Serve the Poor, Grow the Church


Two thousand years ago, the early church launched the world’s first social service organization, triggering Christianity’s meteoric growth.

“So the word of God spread. The number of disciples in Jerusalem increased rapidly, and a large number of priests became obedient to the faith”  (Acts 6:7).

Since the very first days of the church, ministering to the poor has been one of its central functions. In Acts 6, when the apostles were overwhelmed by their duties, they instituted the role of deacons to distribute food and care for the poor. This was a pivotal moment in the early church, marking the start of its distinct role to care for those in need.

I often say that World Vision can trace its beginnings back to this moment. When Bob Pierce founded our organization in 1950, he only continued what the apostles began two millennia before. What is remarkable about this story in Acts 6 is not only that the church launched the world’s first social service organization. What astounds us today is that care for the poor was fertilizer for the growth of the church. The passage concludes, “So the word of God spread. The number of disciples in Jerusalem increased rapidly, and a large number of priests became obedient to the faith” (Acts 6:7). The church flourished as a result of being the hands and feet of Christ. The lesson, it seems, is this: Serve the poor; grow the church.

In his fascinating book The Triumph of Christianity, Baylor University sociologist Rodney Stark provides an account of why this was so. Service to the poor, he found, was a major reason why Christianity overtook the Roman Empire in just a few short centuries. One of the most significant factors in the church’s growth was that it operated a massive welfare system for the poor when disease and hunger were constant threats.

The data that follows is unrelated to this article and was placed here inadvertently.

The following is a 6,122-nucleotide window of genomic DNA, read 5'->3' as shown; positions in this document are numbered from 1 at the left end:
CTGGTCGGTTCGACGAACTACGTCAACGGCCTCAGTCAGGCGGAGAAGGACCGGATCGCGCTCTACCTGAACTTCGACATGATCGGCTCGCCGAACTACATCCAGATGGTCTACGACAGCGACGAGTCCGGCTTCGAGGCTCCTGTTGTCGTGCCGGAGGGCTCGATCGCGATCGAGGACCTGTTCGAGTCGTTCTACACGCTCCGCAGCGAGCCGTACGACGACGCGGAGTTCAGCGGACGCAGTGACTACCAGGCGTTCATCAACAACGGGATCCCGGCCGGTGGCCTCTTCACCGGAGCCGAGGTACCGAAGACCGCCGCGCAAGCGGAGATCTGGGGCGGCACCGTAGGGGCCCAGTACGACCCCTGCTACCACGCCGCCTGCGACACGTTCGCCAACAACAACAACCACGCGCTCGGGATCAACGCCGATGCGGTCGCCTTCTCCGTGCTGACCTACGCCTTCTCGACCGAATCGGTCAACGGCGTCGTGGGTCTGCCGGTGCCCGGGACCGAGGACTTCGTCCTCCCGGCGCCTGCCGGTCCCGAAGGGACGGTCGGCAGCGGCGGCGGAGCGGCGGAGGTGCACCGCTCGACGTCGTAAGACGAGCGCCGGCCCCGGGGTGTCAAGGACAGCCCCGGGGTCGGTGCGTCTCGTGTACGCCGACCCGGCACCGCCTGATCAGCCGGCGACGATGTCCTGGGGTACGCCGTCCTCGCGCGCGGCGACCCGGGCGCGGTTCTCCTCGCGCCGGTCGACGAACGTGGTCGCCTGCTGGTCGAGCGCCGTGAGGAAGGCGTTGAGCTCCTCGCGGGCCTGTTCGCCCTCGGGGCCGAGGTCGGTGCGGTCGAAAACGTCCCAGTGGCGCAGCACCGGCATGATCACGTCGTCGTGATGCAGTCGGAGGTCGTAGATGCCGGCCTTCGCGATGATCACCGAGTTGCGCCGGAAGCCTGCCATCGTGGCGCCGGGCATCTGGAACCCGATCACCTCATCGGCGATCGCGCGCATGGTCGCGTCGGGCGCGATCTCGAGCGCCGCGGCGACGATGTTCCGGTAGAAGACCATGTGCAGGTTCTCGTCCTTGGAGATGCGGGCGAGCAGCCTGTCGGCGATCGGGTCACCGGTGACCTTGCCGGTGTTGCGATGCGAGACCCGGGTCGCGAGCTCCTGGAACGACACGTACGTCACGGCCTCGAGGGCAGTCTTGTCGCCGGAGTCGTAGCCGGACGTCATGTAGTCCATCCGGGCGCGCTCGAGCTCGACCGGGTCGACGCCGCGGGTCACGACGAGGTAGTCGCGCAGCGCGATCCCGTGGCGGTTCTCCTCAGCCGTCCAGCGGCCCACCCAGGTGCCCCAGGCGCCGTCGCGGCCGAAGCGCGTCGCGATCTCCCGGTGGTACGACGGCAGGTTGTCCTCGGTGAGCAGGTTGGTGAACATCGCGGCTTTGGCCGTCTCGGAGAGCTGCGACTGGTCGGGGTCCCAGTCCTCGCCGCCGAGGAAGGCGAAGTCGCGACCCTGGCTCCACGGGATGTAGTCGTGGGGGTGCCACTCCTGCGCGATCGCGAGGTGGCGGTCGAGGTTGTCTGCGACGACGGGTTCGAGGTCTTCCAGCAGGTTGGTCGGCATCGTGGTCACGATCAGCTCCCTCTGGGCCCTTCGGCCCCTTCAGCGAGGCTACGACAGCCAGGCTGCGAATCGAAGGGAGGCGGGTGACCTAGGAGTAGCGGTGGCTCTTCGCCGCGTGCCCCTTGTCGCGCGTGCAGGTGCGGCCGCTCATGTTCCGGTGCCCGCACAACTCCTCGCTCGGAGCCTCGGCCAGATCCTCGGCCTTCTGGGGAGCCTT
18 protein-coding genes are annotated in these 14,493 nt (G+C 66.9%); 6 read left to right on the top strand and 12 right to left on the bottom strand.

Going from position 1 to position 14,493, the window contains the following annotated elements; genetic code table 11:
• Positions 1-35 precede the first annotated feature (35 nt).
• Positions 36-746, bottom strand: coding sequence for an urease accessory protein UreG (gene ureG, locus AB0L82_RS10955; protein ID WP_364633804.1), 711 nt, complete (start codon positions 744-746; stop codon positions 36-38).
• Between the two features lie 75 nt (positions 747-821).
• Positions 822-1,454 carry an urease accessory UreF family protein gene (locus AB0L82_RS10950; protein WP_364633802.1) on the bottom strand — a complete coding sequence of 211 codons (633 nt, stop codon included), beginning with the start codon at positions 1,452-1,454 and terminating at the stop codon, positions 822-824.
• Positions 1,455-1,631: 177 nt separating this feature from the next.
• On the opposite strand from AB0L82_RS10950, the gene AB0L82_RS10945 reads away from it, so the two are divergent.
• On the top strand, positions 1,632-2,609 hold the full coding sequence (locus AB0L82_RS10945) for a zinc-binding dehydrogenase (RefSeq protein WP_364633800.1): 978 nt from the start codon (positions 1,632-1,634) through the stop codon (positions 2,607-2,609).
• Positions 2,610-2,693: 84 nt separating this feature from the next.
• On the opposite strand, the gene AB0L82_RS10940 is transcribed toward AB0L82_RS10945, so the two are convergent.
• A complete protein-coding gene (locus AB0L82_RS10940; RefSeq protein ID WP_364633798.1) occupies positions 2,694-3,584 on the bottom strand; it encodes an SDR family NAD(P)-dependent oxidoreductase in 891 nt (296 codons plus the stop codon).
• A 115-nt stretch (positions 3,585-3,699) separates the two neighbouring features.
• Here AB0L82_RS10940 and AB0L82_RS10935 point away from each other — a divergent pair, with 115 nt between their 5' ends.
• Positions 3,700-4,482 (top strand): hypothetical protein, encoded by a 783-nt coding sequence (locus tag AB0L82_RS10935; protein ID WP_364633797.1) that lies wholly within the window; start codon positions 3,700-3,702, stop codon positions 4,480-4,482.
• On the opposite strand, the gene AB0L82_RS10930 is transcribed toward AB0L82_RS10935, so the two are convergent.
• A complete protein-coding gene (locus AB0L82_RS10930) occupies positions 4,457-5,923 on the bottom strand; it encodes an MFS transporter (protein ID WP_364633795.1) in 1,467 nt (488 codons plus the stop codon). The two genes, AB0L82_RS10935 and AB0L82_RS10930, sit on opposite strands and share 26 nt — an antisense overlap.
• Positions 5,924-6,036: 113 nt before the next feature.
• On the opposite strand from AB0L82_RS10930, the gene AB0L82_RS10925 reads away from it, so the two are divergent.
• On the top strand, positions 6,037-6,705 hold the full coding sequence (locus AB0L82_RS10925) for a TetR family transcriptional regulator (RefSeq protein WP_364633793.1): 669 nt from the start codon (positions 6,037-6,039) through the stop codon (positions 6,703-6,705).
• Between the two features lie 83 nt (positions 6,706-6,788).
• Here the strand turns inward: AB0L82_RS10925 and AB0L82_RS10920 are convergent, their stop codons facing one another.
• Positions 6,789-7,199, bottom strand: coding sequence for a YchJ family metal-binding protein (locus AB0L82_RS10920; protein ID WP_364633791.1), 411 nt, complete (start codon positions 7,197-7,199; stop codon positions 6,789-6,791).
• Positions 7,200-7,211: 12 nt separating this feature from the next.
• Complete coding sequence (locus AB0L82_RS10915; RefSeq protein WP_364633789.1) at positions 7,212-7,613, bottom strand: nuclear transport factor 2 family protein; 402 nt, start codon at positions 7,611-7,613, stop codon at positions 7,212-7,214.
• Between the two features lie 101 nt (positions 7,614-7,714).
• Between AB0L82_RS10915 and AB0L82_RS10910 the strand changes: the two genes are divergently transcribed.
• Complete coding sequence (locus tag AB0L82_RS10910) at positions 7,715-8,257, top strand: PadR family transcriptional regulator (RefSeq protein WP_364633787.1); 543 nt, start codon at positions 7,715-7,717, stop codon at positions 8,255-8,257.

This was no ad hoc operation, but a large, official organization. “We have our treasure chest,” church father Tertullian explained. “On the monthly day, if he likes, each puts in a small donation… to support and bury poor people, to supply the wants of boys and girls of destitute means.”

When two deadly epidemics struck the cities of the empire, the care offered by Christians illustrated the uniqueness of the Christian worldview. The typical response to plague was to flee from victims.

“They died with no one to look after them,” wrote one ancient historian. Bishop Dionysius of Alexandria, however, described the Christian response during an epidemic: “Heedless of danger, they took charge of the sick, attending to their every need and ministering to them in Christ.”

Like their neighbors, Christians died in the plagues, but as Stark notes, pagans saw that far fewer Christians died. The basic nursing care that Christians offered—clean water, food, bathing—would have dramatically increased the survival rates of the small Christian community. Stark says this likely led to the church’s growth, as non-believing survivors were attracted to this miracle-working faith. “Because theirs were communities of mercy and self-help,” he concludes, “Christians did have longer, better lives. This was apparent and must have been extremely appealing.”

Service to the poor is like sunshine and fertilizer to church growth. In much of the world today, conditions are not terribly different from those during the Roman era. Many suffer from disease and hunger—and again, Christians are shining lights, attending to their needs. World Vision supports churches that care for the poor around the world.

In Myanmar, where Christians represent a small fraction of the mostly Buddhist population, the church is growing twice as fast as the overall population. On a recent World Food Day, World Vision staff prayed, fasted, and offered money to help feed Myanmar's 2.5 million food insecure.

This is the extension of the work of those first deacons. If we are a community of love, compassion, and reconciliation—if we really love our neighbors as ourselves—the church will be attractive to its community, drawing people to Christ like bumblebees to flowers.

Photo credit: Laura Reinhardt/World Vision

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